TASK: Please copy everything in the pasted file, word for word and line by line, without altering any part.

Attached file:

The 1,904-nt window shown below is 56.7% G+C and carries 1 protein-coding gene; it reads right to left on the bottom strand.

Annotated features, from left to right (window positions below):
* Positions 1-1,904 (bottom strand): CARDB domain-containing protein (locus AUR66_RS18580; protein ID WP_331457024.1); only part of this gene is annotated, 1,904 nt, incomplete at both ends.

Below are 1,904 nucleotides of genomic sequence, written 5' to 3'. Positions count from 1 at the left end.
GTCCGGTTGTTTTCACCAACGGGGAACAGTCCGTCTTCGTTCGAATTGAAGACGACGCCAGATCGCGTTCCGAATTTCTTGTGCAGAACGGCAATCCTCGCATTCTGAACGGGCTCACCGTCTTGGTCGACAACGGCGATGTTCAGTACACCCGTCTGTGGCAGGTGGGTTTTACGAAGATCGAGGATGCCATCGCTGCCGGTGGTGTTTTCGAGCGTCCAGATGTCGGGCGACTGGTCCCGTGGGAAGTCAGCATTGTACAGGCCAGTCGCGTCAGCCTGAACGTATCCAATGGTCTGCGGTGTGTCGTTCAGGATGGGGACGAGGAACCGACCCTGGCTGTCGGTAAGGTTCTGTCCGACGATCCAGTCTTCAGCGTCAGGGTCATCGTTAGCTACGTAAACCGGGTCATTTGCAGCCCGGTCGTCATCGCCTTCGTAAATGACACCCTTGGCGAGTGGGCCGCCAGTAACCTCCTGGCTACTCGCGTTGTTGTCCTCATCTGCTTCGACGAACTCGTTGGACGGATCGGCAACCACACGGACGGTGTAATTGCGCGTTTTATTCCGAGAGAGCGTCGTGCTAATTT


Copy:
The 1,904-nt window shown below is 56.7% G+C and carries 1 protein-coding gene; it reads right to left on the bottom strand.

Annotated features, from left to right (window positions below):
* Positions 1-1,904 (bottom strand): CARDB domain-containing protein (locus AUR66_RS18580; protein ID WP_331457024.1); only part of this gene is annotated, 1,904 nt, incomplete at both ends.

Below are 1,904 nucleotides of genomic sequence, written 5' to 3'. Positions count from 1 at the left end.
GTCCGGTTGTTTTCACCAACGGGGAACAGTCCGTCTTCGTTCGAATTGAAGACGACGCCAGATCGCGTTCCGAATTTCTTGTGCAGAACGGCAATCCTCGCATTCTGAACGGGCTCACCGTCTTGGTCGACAACGGCGATGTTCAGTACACCCGTCTGTGGCAGGTGGGTTTTACGAAGATCGAGGATGCCATCGCTGCCGGTGGTGTTTTCGAGCGTCCAGATGTCGGGCGACTGGTCCCGTGGGAAGTCAGCATTGTACAGGCCAGTCGCGTCAGCCTGAACGTATCCAATGGTCTGCGGTGTGTCGTTCAGGATGGGGACGAGGAACCGACCCTGGCTGTCGGTAAGGTTCTGTCCGACGATCCAGTCTTCAGCGTCAGGGTCATCGTTAGCTACGTAAACCGGGTCATTTGCAGCCCGGTCGTCATCGCCTTCGTAAATGACACCCTTGGCGAGTGGGCCGCCAGTAACCTCCTGGCTACTCGCGTTGTTGTCCTCATCTGCTTCGACGAACTCGTTGGACGGATCGGCAACCACACGGACGGTGTAATTGCGCGTTTTATTCCGAGAGAGCGTCGTGCTAATTT